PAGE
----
Writing has never really been an issue for me. I have found, however, that writing something that actually makes sense and interests other people is most definitely a feat. I find it easy to explain something in detail so much that the reader can almost physically experience an event along with me. I simply can’t make it interesting enough, though, for a person to really want to continue reading. My writing style hasn’t changed much throughout the years, which hasn’t shown to be very beneficial.
Even though I’ve been through many writing/english courses in k-12, I still seem to write with the same spacey, unnecessarily descriptive hard-to-understand style.
Writing as a child came as a blessing to me. I had always had a hard time trying to communicate dealing with both a speech impediment and a learning disability due to my hearing loss. Writing allowed me to get my point across without feeling socially awkward. With being able to communicate more clearly, I felt encouraged to learn new words and how to both say and apply them properly.
Being naturally curious, I would spend hours and hours on my own going through my pocket dictionary and learning to physically write the words and apply them to my sentences in an attempt to get my point across more accurately. I would always write short stories and hand them out as though I was already an author and my pieces were gifts. Writing helped me to make sense of what was going on around me.
I could tell about things that were actually happening to me as a child, or make up stories to make myself feel just as important as the authors who created the storybooks I grew up with. My stories, along with my “beautifully drawn” crayon-art, showcased a creative part of me that neither I or my parents really knew existed. In a way, being able to write gave me a voice. As I got older, writing became a way to get through the awkward steps of my emotional development; becoming more in-detail and imaginative. I would write about supernatural beings and heroes introduced in the wrong environment. Essentially, I would explain the alienation I felt as a developing child through creating stories of people overcoming great obstacles. When I was crushing on a boy for the first time but was too shy to talk to him, I wrote a story about a mute girl with secret magical powers who wanted to talk to a boy but wasn’t allowed to because of some greater force.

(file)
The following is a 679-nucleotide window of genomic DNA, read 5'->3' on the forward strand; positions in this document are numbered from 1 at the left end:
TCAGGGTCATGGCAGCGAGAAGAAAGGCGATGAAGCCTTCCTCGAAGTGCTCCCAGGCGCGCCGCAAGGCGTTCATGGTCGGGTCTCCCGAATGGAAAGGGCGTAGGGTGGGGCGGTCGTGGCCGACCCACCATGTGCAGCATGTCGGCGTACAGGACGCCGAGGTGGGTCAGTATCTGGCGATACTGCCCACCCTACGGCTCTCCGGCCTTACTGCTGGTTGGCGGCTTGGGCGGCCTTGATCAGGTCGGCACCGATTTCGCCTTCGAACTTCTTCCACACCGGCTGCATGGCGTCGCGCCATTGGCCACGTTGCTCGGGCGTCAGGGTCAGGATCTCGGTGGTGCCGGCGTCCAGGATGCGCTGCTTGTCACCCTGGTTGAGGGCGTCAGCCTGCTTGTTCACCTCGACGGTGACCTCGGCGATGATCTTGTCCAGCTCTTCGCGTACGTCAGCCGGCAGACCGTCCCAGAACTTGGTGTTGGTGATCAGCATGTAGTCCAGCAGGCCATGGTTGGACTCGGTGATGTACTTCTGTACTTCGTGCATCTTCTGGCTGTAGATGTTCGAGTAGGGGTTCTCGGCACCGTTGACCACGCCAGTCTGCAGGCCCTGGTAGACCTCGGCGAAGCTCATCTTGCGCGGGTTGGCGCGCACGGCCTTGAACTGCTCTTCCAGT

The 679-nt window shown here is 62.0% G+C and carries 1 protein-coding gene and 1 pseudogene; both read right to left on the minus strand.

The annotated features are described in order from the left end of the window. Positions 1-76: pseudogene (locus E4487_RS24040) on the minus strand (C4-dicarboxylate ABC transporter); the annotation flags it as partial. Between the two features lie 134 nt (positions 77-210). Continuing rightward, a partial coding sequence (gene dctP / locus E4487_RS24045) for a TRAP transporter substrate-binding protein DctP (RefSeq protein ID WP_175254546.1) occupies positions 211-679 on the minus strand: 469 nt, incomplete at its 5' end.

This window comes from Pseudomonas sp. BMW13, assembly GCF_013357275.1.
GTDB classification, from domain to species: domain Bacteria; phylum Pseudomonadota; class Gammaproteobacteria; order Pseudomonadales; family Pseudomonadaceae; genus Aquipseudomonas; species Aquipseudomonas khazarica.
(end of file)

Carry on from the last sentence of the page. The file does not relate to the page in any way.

Being able to write about these things and make sense of them by looking at my ordeals another way, made growing up a lot easier. Essay writing was never easy. The first essay I wrote was difficult and hard to write. I didn’t know the first step on how to put an essay together. Everytime I would start I would tear the paper up and have to start all over again. I knew what I wanted to say, but didn’t know how to put my ideas together. Throughout this semester, I’ve learned more and more about the process. I’ve learned to pick out my topic. I’ve learned to think about the most important subjects of the topic. When I’m finished I know to sum it up in the conclusion, after I’ve checked to see if I’ve used the correct grammar and punctuation marks.
Getting into my teenage years, I began to keep a diary. In this my writing style changed slightly again, and got more into detail in the romantic department. I began using a lot of symbolic language which segwayed into my dabbling in poetry. Due to my beginning to become attracted to other individuals, my poetry became more and more romantic and thus more and more metaphoric. I began looking at my feelings and emotions with a more abstract tone than I ever had before. I started to really get into my writing, and it somehow became less and less interesting to everyone else at the same time. I started struggling with my ability to make others understand my symbolic writing.
As a young adult, I have still kept a diary, however, my writing style has changed again. I am now into songwriting. I’ve become more and more emotionally attached to my words, and the poetic sense has really taken over. This passion has even bubbled over into my studies, as I’ve began making short songs and jingles to remember difficult vocabulary and topics. I find that creating songs out of material really helps me to retain the information, and more easily recite it. This really comes into handy during the anxiety-ridden process of test-taking, and almost makes it fun!